We’re nearly there. Not quite, but nearly. Tonight the Punchmobile is parked in the driveway and our home is stripped bare of puppets, paintings and the paraphenalia of decades of family life. A new family is about to arrive to spend a year in our home and we’ve spent every waking moment of the past few weeks packing, cleaning and preparing the house for the arrival of these new tenants and for our departure.
Both the Professor and I feel a little like the Burmese marionette in the photo. She was waiting to be packed away in a trunk for twelve months of storage. The Mexican ‘Day of the Dead puppet also met the same fate. We can’t fit everyone in the caravan.
The whole process of letting go of our lives here in Melbourne has been weirdly traumatic and not at all what I’d expected. There’s guilt and grief and confusion all mixed in with the excitement of setting out on an adventure. This morning I cried as I read a poem that one of our kids had posted on her blog. Packing up a house is more than simply putting objects into storage.
There are a lot of puppets in our house. They come from all around the world to take up residence in our hallway. On the left are Ravanna and Hanuman from Jakarta. They’re from the workshop of a fantastic Indonesian puppetmaster, Tizar Purbaya. Tizar’s house contains over 7,000 puppets so our collection of just over 100 is very small and cosy in comparison.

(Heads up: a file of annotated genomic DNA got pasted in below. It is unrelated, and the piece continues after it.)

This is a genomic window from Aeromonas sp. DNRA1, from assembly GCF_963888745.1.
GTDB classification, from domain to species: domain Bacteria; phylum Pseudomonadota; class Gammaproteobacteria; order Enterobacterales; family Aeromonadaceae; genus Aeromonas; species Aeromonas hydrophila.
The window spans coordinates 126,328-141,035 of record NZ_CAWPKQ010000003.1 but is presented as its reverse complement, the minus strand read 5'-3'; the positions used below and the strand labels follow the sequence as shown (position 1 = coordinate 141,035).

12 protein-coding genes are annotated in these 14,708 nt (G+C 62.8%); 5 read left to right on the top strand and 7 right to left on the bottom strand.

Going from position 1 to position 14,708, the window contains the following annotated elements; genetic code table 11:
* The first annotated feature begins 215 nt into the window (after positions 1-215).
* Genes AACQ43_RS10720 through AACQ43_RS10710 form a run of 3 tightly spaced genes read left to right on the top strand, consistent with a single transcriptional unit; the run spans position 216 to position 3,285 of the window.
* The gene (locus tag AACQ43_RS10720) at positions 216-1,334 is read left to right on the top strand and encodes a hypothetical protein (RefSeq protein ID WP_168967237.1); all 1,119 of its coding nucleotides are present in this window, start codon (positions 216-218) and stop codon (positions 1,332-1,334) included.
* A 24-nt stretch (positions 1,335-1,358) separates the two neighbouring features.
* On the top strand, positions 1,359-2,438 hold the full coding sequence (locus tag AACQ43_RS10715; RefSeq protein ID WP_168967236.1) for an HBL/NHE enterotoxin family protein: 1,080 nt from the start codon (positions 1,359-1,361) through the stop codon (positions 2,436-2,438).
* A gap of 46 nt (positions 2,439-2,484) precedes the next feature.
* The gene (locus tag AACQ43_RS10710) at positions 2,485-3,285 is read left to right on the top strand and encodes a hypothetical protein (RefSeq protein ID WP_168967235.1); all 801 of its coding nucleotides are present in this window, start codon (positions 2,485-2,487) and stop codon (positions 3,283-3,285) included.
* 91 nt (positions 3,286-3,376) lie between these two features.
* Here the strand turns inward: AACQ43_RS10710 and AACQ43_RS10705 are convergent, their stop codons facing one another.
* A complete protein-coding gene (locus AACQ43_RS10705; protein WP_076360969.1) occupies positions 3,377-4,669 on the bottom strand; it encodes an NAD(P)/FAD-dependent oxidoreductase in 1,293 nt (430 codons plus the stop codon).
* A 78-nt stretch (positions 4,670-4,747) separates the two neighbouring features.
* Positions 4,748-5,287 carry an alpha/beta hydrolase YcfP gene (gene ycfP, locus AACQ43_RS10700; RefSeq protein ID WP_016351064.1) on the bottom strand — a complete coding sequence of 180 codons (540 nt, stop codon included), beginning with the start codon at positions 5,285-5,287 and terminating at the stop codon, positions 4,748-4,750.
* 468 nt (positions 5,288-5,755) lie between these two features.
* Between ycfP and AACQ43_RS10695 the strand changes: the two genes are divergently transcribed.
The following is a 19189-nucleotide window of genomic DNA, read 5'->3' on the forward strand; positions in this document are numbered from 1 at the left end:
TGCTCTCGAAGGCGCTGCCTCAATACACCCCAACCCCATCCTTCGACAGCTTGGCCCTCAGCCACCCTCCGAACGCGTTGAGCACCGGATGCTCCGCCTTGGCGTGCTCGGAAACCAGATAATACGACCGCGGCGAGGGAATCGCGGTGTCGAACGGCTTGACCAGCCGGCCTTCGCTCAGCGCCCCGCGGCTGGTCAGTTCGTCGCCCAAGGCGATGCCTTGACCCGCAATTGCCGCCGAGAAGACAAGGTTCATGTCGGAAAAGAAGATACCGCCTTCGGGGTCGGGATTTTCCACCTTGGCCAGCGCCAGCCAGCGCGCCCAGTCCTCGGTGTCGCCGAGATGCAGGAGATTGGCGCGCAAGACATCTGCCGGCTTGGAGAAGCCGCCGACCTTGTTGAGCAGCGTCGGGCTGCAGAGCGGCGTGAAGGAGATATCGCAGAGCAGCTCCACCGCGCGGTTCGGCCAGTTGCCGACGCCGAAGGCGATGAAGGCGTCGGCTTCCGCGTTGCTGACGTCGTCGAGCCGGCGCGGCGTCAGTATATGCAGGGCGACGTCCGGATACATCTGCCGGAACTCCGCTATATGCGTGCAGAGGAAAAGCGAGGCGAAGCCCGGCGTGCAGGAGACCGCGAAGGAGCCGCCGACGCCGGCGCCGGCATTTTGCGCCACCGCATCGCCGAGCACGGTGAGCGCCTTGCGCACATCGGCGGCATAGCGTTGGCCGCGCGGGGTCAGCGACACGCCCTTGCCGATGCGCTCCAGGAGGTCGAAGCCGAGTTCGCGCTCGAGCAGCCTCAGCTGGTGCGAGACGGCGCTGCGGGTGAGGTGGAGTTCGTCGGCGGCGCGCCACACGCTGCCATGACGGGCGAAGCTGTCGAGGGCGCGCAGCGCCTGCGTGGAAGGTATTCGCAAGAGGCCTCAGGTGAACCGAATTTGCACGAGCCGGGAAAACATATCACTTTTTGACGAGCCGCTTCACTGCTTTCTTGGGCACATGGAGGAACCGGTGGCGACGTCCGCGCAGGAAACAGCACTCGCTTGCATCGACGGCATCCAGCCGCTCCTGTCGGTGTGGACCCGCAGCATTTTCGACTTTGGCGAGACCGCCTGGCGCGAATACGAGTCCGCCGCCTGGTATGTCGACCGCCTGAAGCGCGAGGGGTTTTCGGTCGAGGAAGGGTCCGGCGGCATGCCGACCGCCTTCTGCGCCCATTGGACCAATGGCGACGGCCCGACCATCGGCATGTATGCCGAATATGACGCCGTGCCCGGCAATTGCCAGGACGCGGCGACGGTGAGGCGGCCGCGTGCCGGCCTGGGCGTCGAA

Over the course of the next couple of weeks most of the puppets will have to be packed away in trunks and put into storage. Only a select few will be allowed to travel with us around Australia. It will be a little strange to have to put them all away. They have watched over the comings and goings of our household for years now.
Some visitors to our house are unnerved by the long hallway of puppets and I must admit, at night, in shadowy half-light, it can be unnerving to have to walk past them. In some parts of Indonesia, people believe that spirits live inside the puppets and that you should treat the puppets with both care and respect. I can understand that feeling. Over time, I’ve learnt to respect the non-human inhabitants of our house. As we sort through all the ‘stuff’ that we have accrued in the last 20 years or so, I’m also starting to realise that if you don’t feel that an object has a ‘spirit’, if it doesn’t have a deep emotional connection to your life, there’s not much point in hanging on to it.
Tomorrow I will start lugging things out onto our nature strip for the local council’s hard rubbish collection. I don’t doubt the pile of junk will grow tall. It’s too easy to clutter your life with things that have no meaning, that don’t connect to your history, your story. In the end, it’s the stories about ‘stuff’ that give them meaning and value, not the object itself. Perhaps, when the things themselves are long gone, it is only the stories that will remain.